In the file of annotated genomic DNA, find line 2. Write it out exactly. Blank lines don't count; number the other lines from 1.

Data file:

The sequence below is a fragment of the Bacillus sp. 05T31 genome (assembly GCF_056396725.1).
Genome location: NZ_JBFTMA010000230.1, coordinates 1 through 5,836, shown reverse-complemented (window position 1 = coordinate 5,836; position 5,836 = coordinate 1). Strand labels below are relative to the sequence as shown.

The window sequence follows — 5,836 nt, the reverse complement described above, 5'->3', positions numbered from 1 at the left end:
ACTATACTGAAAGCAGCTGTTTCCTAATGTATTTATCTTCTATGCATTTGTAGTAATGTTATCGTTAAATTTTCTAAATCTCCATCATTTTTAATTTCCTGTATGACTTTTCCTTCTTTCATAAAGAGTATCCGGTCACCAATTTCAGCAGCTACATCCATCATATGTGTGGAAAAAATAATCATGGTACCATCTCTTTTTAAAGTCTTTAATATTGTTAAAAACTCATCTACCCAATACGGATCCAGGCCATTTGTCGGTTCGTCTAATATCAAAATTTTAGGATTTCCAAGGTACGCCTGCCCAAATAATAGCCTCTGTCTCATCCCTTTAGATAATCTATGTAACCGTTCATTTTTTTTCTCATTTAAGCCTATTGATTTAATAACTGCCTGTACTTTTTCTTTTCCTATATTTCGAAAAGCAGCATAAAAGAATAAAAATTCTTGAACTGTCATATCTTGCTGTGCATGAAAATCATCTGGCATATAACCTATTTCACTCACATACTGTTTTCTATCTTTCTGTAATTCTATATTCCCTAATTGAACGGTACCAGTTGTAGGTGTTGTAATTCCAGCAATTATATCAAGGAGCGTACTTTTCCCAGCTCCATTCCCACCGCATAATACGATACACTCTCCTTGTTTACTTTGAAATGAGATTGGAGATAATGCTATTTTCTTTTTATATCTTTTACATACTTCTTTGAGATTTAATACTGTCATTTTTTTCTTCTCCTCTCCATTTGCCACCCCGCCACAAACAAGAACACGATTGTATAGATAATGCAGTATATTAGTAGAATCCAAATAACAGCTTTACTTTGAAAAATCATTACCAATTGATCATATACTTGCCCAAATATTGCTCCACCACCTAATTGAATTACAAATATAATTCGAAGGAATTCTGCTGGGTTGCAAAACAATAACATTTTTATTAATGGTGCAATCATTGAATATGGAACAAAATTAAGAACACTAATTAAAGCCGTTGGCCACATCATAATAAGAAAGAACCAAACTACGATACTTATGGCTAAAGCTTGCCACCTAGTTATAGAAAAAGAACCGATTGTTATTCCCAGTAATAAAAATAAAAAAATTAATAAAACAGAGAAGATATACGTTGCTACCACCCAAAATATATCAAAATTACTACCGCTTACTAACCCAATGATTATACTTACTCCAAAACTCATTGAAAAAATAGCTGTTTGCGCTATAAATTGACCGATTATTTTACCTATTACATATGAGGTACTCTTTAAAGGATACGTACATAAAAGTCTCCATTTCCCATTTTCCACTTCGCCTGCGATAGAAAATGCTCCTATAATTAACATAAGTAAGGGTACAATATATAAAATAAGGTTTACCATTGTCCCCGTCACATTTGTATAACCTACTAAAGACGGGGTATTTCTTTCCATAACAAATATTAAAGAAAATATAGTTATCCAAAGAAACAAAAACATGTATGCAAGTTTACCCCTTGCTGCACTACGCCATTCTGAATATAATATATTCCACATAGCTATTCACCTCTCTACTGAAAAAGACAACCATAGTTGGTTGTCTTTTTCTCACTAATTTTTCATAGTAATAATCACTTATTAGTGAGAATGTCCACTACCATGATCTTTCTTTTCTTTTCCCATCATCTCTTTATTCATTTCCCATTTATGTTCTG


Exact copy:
Genome location: NZ_JBFTMA010000230.1, coordinates 1 through 5,836, shown reverse-complemented (window position 1 = coordinate 5,836; position 5,836 = coordinate 1). Strand labels below are relative to the sequence as shown.